February 11th, 2011 | Caijing China Sets Rare Earth Mining Zones to Tighten Regulation
China has recently laid out the first group of 11 regions for rare earth mining, highlighting its effort to strengthen regulation on the precious minerals.
China has recently laid out the first group of 11 regions for rare earth mining, highlighting its effort to strengthen regulation on the precious minerals, according to state-run Xinhua News Agency.
The 11 mining blocks cover 2,534 square meters in Ganzhou, a city of South China’s Jiangxi Province, with an estimate of 760,000 tonnes of rare earth reserves, according to the Ministry of Land and Resources.
At the same time, the ministry also drawn up a national planning region for iron in south China’s Sichuan Province, covering more than 460 square kilometers of mining sections in Panzhihua and Baima.
Rare earths are among the most important minerals that need to be well protected, the ministry officials were quoted by Xinhua as saying. More than 90 percent of global production of rare earths comes from China, while the country only had one-third of global reserves.
Besides, the smuggling of rare earths and illegal exploration which damages environment have been the main headache of Chinese government.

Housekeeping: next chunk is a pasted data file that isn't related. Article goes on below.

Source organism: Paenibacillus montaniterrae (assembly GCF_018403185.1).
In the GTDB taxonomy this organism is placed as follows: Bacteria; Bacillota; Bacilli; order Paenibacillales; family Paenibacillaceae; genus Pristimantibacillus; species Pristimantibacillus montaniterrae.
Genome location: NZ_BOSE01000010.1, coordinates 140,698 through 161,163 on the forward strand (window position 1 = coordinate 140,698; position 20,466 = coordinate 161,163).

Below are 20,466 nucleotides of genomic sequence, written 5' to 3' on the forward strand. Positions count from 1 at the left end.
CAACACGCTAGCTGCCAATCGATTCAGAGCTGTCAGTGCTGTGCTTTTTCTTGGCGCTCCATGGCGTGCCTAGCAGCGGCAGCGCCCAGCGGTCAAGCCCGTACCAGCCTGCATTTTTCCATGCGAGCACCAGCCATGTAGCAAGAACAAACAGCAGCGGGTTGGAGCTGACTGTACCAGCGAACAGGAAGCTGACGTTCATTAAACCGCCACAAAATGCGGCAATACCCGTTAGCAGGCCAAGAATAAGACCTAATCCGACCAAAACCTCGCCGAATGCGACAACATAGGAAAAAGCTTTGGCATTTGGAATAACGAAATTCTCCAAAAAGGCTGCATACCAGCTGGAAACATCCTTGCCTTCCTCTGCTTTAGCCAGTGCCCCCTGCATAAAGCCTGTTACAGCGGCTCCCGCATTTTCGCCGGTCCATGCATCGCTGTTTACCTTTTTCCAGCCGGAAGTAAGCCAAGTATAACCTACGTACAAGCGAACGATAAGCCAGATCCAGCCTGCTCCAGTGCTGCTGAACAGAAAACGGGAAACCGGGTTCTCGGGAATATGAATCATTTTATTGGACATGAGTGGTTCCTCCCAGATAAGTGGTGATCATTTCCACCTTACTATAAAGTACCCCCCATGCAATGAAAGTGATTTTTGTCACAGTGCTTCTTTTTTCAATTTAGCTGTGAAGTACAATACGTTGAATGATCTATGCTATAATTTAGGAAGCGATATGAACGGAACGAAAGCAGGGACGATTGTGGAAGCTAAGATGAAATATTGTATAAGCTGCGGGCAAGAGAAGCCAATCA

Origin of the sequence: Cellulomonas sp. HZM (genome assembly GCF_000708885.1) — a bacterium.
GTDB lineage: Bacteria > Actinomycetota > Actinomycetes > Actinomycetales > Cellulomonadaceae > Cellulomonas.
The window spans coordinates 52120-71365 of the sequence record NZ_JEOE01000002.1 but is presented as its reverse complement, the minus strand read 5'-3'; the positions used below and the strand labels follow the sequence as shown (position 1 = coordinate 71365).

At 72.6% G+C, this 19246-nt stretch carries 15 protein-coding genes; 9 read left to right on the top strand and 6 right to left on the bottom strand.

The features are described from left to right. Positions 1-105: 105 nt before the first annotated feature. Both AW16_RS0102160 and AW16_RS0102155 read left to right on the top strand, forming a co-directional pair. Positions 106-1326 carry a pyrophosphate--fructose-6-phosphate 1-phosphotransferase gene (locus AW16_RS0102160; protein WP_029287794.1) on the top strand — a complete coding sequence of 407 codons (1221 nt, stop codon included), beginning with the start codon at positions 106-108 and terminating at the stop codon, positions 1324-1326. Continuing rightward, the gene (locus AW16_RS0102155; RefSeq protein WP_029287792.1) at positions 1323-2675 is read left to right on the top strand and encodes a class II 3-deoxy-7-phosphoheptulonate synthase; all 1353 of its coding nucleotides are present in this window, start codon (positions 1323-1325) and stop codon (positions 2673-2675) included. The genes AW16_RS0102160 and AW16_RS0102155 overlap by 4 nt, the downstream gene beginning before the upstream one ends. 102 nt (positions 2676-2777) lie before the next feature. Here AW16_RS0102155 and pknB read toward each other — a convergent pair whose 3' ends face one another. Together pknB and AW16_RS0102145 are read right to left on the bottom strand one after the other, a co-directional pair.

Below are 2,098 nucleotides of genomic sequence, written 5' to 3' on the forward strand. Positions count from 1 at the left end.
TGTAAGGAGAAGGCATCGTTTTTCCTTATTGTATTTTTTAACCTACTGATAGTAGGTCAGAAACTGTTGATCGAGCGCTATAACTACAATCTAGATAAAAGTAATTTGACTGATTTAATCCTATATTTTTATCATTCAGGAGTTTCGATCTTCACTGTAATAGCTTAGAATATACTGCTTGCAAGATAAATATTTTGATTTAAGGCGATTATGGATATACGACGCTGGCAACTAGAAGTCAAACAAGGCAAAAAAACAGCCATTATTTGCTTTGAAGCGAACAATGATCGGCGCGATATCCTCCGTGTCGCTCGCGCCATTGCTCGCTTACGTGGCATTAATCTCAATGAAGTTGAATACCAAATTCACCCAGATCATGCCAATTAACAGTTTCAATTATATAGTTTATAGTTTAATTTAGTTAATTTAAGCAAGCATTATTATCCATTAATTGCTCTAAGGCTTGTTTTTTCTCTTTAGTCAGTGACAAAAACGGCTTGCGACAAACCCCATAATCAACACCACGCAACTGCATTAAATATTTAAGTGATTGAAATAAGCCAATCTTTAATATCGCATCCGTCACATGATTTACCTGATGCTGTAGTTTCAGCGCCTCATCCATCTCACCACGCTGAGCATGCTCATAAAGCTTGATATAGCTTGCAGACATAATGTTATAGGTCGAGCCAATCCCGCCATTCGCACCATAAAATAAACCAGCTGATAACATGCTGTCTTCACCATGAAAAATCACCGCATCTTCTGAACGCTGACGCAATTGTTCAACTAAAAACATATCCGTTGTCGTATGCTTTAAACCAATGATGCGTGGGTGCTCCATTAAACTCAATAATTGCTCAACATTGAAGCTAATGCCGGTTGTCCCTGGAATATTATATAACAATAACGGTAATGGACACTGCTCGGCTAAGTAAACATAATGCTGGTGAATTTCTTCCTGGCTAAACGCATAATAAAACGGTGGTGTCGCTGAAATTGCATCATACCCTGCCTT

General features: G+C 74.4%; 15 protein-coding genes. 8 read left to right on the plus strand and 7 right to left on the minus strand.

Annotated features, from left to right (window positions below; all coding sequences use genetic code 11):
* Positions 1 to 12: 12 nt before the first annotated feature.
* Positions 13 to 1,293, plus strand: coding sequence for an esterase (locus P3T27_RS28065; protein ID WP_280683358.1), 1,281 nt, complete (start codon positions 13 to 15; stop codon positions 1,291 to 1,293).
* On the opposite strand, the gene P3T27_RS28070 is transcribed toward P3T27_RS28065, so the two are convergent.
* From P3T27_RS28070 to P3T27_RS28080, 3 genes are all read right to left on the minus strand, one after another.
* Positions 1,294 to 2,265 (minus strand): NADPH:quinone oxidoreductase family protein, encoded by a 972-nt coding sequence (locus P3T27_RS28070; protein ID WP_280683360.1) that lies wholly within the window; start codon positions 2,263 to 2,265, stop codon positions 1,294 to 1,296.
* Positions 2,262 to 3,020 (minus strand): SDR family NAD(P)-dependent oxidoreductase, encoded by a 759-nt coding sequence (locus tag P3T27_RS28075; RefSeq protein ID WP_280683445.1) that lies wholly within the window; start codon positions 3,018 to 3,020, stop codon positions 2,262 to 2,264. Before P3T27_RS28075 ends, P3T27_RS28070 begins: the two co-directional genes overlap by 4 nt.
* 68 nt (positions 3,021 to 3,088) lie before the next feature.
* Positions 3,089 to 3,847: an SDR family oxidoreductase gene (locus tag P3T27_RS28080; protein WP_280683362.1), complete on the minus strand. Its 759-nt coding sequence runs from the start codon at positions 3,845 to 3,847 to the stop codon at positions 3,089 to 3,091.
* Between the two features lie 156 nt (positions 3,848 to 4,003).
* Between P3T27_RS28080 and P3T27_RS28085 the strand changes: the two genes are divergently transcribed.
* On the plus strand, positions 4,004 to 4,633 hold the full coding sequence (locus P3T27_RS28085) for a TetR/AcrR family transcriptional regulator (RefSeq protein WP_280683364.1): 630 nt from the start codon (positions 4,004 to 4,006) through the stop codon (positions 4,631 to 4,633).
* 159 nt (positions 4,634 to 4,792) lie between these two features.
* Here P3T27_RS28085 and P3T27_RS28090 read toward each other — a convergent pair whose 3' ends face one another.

Deforesting and wide excavation have left earth exposed to erosion of wind and water, while the erosion of soil and water will eventually destroy the farmland. What’s more, the emission of rare earth production also poses threat to environment. Taking the “pool leaching process” for example, 200 square meters of forest and grass would be destroyed for mining 1 tonne of rare earth, leaving 1,200 cubic meters of soil and water erosion each year.
China’s decision to set up national planning regions for rare earth is aimed at protecting not only the precious resources but also the environment, the ministry said.
Since the exploration of rare earths started in 1958, the rare earth supplies by China have grown rapidly, with exports having increased tenfold during the past 20 years.
Shanghai Securities News quoted a commerce department officer last October as saying that China only has 30 percent of global proven rare earth reserves. That compared with 43 percent 13 years ago. At current rate of production, China’s reserves could only support demand for the next 15 to 20 years.